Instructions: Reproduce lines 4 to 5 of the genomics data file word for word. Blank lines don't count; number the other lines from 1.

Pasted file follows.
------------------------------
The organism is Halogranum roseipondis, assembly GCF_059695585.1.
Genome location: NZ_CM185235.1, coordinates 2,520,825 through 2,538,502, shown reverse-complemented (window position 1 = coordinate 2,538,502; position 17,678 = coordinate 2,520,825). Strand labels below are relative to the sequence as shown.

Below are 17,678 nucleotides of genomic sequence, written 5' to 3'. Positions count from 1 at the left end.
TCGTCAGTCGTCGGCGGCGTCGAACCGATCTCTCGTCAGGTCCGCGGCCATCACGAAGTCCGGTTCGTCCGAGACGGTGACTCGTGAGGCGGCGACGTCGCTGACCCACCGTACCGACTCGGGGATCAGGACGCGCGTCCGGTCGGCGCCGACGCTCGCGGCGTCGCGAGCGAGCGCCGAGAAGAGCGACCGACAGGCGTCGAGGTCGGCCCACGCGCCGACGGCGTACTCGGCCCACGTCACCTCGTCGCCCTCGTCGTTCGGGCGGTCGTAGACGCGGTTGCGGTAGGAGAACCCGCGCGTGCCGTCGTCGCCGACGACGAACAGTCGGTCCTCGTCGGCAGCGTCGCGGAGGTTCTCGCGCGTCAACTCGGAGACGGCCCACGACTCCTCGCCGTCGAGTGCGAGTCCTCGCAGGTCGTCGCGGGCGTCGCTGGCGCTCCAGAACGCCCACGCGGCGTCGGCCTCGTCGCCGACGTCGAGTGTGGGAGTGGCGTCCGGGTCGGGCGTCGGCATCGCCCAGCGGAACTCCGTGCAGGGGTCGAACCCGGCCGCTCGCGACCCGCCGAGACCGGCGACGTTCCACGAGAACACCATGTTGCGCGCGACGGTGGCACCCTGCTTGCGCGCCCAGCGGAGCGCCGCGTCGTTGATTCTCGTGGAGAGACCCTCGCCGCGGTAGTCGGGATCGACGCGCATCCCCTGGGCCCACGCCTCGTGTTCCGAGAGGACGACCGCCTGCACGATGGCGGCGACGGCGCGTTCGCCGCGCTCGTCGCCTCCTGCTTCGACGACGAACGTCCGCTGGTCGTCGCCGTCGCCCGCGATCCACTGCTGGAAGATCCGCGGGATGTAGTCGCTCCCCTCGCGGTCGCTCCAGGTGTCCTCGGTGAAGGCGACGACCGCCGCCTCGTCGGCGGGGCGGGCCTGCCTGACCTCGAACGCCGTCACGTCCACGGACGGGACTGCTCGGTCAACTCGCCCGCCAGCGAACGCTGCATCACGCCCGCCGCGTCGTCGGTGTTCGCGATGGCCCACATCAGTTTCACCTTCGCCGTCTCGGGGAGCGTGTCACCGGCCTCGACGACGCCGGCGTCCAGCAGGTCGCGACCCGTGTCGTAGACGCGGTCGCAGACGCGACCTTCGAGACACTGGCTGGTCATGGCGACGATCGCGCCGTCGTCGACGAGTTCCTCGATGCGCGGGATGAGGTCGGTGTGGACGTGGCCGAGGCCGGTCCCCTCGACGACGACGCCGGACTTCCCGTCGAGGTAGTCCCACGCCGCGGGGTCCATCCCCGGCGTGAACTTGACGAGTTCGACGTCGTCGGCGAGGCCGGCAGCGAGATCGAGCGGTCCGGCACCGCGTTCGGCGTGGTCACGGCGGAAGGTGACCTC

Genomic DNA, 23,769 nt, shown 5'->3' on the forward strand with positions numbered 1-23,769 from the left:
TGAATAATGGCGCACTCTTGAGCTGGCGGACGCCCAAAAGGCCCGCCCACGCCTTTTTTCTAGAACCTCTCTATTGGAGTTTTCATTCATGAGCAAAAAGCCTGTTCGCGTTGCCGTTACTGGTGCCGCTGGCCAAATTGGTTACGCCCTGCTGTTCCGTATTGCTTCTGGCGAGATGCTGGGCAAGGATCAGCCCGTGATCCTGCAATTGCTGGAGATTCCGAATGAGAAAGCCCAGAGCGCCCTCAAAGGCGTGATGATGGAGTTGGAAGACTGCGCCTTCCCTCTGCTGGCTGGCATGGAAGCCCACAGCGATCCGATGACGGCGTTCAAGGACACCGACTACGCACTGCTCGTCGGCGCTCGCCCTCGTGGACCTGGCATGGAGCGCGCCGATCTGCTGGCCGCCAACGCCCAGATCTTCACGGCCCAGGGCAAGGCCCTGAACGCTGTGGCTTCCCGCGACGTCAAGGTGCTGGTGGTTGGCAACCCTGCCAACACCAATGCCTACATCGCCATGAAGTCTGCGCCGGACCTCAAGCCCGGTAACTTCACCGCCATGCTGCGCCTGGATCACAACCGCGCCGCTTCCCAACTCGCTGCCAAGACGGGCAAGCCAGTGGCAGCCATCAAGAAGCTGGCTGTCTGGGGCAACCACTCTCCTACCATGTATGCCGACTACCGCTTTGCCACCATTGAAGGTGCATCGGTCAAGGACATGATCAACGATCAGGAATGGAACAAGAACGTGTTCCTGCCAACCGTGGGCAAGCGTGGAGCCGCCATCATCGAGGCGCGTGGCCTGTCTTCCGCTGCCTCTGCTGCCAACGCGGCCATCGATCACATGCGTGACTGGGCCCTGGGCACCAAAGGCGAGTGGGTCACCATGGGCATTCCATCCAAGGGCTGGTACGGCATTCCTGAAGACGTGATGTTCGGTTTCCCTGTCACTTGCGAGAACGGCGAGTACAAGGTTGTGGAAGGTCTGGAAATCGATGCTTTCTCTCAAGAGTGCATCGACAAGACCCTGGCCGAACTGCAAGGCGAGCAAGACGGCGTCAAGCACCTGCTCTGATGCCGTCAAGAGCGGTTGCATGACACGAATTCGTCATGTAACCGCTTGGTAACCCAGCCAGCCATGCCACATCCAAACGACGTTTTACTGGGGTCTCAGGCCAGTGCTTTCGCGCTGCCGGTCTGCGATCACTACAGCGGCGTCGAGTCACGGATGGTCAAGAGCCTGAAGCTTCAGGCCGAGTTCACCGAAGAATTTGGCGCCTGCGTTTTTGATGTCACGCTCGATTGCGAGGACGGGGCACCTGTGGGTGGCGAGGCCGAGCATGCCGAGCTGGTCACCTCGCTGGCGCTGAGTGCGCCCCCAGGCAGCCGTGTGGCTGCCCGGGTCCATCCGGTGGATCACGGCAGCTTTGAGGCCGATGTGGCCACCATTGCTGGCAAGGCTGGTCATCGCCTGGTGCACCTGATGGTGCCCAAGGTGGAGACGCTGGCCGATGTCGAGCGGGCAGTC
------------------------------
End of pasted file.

TCGTCAGTCGTCGGCGGCGTCGAACCGATCTCTCGTCAGGTCCGCGGCCATCACGAAGTCCGGTTCGTCCGAGACGGTGACTCGTGAGGCGGCGACGTCGCTGACCCACCGTACCGACTCGGGGATCAGGACGCGCGTCCGGTCGGCGCCGACGCTCGCGGCGTCGCGAGCGAGCGCCGAGAAGAGCGACCGACAGGCGTCGAGGTCGGCCCACGCGCCGACGGCGTACTCGGCCCACGTCACCTCGTCGCCCTCGTCGTTCGGGCGGTCGTAGACGCGGTTGCGGTAGGAGAACCCGCGCGTGCCGTCGTCGCCGACGACGAACAGTCGGTCCTCGTCGGCAGCGTCGCGGAGGTTCTCGCGCGTCAACTCGGAGACGGCCCACGACTCCTCGCCGTCGAGTGCGAGTCCTCGCAGGTCGTCGCGGGCGTCGCTGGCGCTCCAGAACGCCCACGCGGCGTCGGCCTCGTCGCCGACGTCGAGTGTGGGAGTGGCGTCCGGGTCGGGCGTCGGCATCGCCCAGCGGAACTCCGTGCAGGGGTCGAACCCGGCCGCTCGCGACCCGCCGAGACCGGCGACGTTCCACGAGAACACCATGTTGCGCGCGACGGTGGCACCCTGCTTGCGCGCCCAGCGGAGCGCCGCGTCGTTGATTCTCGTGGAGAGACCCTCGCCGCGGTAGTCGGGATCGACGCGCATCCCCTGGGCCCACGCCTCGTGTTCCGAGAGGACGACCGCCTGCACGATGGCGGCGACGGCGCGTTCGCCGCGCTCGTCGCCTCCTGCTTCGACGACGAACGTCCGCTGGTCGTCGCCGTCGCCCGCGATCCACTGCTGGAAGATCCGCGGGATGTAGTCGCTCCCCTCGCGGTCGCTCCAGGTGTCCTCGGTGAAGGCGACGACCGCCGCCTCGTCGGCGGGGCGGGCCTGCCTGACCTCGAACGCCGTCACGTCCACGGACGGGACTGCTCGGTCAACTCGCCCGCCAGCGAACGCTGCATCACGCCCGCCGCGTCGTCGGTGTTCGCGATGGCCCACATCAGTTTCACCTTCGCCGTCTCGGGGAGCGTGTCACCGGCCTCGACGACGCCGGCGTCCAGCAGGTCGCGACCCGTGTCGTAGACGCGGTCGCAGACGCGACCTTCGAGACACTGGCTGGTCATGGCGACGATCGCGCCGTCGTCGACGAGTTCCTCGATGCGCGGGATGAGGTCGGTGTGGACGTGGCCGAGGCCGGTCCCCTCGACGACGACGCCGGACTTCCCGTCGAGGTAGTCCCACGCCGCGGGGTCCATCCCCGGCGTGAACTTGACGAGTTCGACGTCGTCGGCGAGGCCGGCAGCGAGATCGAGCGGTCCGGCACCGCGTTCGGCGTGGTCACGGCGGAAGGTGACCTC

Genomic DNA, 23,769 nt, shown 5'->3' on the forward strand with positions numbered 1-23,769 from the left: